Anything but a system

Many management systems are anything but a system. These organizations are a collection of people, habits, different behaviors and expectations. Management is driven largely by external behavior (The bigger boss) and motivation (One’s own). At work you often find too much competition between people which gets in the way of teamwork and collaboration.

What causes the disconnect?

Often it comes down to a confusion around what is expected. Many managers don’t take time to clearly communicate the desired state of a program or set of goals. In many cases these same managers have their own managers who are not clear either. The problem is often systemic.

The management system these days is fast

Managers often get caught in a spiral of competing requirements and demands. The BEST managers are able to deal with this effectively. They don’t take things personally and are able to step back in the heat of the moment and look at the big picture.

Do you want to be the BEST manager?

This is actually an important question to answer. Some people enjoy doing their work through others. Some people like to get the work done by themselves. First, decide which work fits you the best. You can not be successful at both. Management requires the ability to be in many ways an excellent traffic cop. It is about always directing, keeping momentum and energy flowing, resolving problems, and keeping emotions under control.

One way to approach the role of management

Learn to accept change! The world of work is about change. Great managers are able to accept change and lots of it. It is best to come to work daily expecting change and in fact thriving in it. When there is no change in organizational life, the entire system starts to die slowly. Creativity goes away, motivation is low and the environment loses all momentum.

Collaboration or competition?

Best managers enable their people to be creative, challenge the status quo and encourage collaboration. Are you encouraging collaboration or competition? On one hand people are told to work together and yet they are ranked and rated against each other. This encourages a culture of survival of the fitest. While some might argue this is healthy, I would say these cultures destroy morale over time and cause severe burn-out in the workplace.

Lack of self-awareness

Another factor which leads to poor management is lack of self-awareness. When people come to work, they bring all their baggage from home. They bring similar concerns of desire, the ability to get ahead, to be heard, to contribute. The work anxiety is greater for people who have not gotten to know themselves at a deep level. Best managers need to have a strong sense of who they are, what is most important, and how their most important values align with their work. Without this it is difficult to be open, receptive, and caring to others. Worst, when there is a crisis, which is often at work, these same managers become prison guards and not leaders for their people.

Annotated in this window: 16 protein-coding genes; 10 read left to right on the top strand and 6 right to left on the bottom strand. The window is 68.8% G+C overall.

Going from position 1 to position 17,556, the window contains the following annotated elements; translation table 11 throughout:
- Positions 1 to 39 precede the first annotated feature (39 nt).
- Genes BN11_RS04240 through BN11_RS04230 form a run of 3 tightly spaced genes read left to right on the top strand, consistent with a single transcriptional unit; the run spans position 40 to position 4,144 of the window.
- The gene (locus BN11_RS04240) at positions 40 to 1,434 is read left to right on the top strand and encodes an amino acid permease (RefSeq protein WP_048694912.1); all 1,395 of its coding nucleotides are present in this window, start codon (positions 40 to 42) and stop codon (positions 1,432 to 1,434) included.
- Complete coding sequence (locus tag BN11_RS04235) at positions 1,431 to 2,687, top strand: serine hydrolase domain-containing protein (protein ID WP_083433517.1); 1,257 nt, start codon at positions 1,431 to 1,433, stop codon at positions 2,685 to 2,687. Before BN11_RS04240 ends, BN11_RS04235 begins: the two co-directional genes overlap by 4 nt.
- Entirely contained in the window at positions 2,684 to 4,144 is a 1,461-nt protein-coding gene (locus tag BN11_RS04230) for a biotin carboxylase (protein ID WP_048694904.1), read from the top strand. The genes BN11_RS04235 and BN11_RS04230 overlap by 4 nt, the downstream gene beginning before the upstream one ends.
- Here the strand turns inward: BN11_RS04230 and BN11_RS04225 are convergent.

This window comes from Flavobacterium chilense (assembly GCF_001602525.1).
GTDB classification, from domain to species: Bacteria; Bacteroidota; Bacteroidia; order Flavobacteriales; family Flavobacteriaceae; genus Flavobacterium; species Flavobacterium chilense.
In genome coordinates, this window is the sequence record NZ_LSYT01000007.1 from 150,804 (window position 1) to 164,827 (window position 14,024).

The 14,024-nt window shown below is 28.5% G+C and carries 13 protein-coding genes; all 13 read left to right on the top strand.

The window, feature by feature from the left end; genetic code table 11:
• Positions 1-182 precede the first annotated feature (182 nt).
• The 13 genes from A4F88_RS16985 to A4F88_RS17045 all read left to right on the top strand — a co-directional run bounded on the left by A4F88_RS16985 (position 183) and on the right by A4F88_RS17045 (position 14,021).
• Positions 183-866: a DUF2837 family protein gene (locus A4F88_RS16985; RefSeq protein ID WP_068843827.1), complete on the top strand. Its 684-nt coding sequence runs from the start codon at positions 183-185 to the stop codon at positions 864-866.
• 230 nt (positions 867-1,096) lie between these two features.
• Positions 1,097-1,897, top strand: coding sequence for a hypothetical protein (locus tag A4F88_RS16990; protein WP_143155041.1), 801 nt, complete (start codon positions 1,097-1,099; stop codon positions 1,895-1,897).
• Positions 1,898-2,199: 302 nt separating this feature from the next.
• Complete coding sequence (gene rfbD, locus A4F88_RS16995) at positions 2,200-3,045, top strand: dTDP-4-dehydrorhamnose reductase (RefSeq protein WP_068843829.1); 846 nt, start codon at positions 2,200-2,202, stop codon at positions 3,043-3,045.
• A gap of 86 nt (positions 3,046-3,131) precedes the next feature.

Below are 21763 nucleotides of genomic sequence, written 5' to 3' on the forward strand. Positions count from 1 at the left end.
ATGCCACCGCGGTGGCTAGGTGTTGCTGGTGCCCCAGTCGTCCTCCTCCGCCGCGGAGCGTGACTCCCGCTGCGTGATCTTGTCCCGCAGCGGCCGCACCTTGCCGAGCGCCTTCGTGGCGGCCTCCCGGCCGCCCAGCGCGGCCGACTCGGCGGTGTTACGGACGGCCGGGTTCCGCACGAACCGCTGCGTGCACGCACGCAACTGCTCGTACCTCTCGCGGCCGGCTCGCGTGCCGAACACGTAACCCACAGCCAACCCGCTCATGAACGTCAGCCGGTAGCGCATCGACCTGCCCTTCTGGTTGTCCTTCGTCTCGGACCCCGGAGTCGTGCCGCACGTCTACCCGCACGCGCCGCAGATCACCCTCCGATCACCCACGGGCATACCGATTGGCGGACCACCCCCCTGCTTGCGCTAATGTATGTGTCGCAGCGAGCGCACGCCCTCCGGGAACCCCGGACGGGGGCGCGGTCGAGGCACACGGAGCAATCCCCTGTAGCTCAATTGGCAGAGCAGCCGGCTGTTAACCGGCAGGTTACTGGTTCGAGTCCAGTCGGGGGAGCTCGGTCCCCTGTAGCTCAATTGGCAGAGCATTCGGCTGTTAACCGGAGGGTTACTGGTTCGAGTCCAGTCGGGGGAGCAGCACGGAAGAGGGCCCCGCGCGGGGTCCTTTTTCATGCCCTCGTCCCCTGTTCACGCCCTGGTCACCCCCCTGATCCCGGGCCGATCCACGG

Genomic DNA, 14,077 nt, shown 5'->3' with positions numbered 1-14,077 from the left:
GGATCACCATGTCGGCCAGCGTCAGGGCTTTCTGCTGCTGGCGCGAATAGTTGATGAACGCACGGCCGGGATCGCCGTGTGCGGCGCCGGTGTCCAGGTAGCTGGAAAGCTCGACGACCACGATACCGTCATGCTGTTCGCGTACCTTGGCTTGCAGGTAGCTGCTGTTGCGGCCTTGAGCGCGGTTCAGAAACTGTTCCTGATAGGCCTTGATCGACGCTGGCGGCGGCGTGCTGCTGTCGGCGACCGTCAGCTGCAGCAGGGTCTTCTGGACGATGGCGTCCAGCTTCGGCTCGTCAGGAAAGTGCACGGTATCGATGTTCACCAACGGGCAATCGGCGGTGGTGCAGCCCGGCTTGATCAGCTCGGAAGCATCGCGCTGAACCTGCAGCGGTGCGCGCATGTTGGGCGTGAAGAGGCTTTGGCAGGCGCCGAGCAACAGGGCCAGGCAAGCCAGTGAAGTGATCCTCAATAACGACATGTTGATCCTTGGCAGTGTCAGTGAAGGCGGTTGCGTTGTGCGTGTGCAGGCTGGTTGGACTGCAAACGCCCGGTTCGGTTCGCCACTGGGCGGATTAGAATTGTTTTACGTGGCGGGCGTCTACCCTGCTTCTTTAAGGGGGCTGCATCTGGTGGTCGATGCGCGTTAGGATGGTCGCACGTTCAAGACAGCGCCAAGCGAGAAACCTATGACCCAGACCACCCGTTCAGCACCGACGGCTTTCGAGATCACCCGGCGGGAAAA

Best managers align organizational mission,values, and behavior

So many organizations make a big deal out of mission statements and then fail to communicate the meaning of these statements. Worse, there is little attempt to define and align organizational values around the mission. Best managers take their time to clearly communicate and role model how the organization’s mission and values align. Without this there is often no consistency between groups and between managers.

Best managers align their own values with the organization

It is critical for strong management to believe in and promote the organization’s direction. It is equally important to ensure that their own values align with the organization in the first place. It is easy to tell which managers lead with passion vs. which simply lead as robots. Their people can quickly tell the difference!

Best managers share their strategies and plans

This is done by carefully explaining the “Why” of organizational strategies and plans. I have observed that people can figure out the “How” if they know the “Why”. Too often managers give directions without reasoning what went into the decision in the first place. When peple feel like their managers don’t share with them strategiess they leave their hearts at home and just drag their bodies to work.

Have teaching sessions

To be a strong manager one must be comfortable with teaching. There are many opportunities to teach during the day as problems come up. Like children, adults need to understand mistakes which were made and possible better choices for next time. Poor managers rely on punishment and threat which only leads to more bad behavior out of fear.

Improving the organization takes work

It is often amazing to me how organizations and their leaders take serious actions to improve their products but do so little to develop the same people who produce these products. Best managers help their people to improve their work. This can only occur through mutual support and understanding. Also, strong managers meet often with their people. I used to use a simple process. I would meet bi-weekly with each staff member. I used to give them the first 30 minutes to discuss whatever they wanted to discuss. When it became my turn, I would ask 3 questions. With regards to your work, what do you want to do more of, less of, and how I can help? This process gave me much leverage.

Management is about leverage

Getting the best results with people is hard work. It takes patience, strong and frequent communications, and empathy in many cases. The biggest organizational problems can be solved by doing simple things over and over. This will go a long way towards resolving management problems at work. It will also enable people to be better followers and better leaders.

Craig Nathanson

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